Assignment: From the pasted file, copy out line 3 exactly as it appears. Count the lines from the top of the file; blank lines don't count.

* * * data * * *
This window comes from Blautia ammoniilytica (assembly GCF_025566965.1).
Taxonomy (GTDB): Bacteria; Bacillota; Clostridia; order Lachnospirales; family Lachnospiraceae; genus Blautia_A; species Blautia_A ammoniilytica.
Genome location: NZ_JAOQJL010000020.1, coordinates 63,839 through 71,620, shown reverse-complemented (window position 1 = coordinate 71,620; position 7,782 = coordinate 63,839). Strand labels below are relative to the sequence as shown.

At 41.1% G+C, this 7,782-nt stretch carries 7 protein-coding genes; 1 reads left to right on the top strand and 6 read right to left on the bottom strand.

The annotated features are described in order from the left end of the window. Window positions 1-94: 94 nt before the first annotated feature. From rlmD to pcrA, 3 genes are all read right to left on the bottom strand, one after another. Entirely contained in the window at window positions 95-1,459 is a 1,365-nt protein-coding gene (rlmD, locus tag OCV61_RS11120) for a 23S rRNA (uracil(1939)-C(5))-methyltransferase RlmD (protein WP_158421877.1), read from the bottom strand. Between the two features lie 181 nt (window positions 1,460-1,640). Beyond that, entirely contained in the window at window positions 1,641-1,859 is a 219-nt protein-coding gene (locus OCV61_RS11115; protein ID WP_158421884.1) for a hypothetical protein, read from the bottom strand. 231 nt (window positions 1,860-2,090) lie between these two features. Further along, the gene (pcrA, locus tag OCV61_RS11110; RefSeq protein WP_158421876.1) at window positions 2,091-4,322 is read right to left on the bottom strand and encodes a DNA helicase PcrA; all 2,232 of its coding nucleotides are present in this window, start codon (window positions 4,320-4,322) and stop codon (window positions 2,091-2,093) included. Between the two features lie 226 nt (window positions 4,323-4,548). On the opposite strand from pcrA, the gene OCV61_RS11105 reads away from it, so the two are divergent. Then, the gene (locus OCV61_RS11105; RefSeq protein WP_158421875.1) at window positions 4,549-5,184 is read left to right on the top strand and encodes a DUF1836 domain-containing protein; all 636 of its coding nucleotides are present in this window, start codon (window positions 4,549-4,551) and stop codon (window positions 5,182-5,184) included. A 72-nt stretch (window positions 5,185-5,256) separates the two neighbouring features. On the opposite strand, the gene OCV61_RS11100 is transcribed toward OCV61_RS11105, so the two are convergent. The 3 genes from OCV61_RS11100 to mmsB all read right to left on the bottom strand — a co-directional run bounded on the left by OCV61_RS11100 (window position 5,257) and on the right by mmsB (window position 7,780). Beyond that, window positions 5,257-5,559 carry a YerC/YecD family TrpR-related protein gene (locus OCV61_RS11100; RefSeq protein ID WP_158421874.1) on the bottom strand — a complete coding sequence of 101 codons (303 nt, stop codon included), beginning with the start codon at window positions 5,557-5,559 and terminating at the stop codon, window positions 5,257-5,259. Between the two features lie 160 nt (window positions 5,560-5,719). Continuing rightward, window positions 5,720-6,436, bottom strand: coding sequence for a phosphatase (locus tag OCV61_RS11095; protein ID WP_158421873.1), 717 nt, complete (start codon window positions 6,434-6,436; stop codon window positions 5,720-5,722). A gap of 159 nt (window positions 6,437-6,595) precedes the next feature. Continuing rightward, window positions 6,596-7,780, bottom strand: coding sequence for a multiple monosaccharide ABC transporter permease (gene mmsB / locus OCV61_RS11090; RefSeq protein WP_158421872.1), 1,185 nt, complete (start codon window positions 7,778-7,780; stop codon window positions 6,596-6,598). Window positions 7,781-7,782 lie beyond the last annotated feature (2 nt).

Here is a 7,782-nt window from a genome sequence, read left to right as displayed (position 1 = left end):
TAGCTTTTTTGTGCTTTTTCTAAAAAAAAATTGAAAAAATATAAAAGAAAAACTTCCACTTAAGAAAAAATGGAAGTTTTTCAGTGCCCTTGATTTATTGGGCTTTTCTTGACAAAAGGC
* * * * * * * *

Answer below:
Genome location: NZ_JAOQJL010000020.1, coordinates 63,839 through 71,620, shown reverse-complemented (window position 1 = coordinate 71,620; position 7,782 = coordinate 63,839). Strand labels below are relative to the sequence as shown.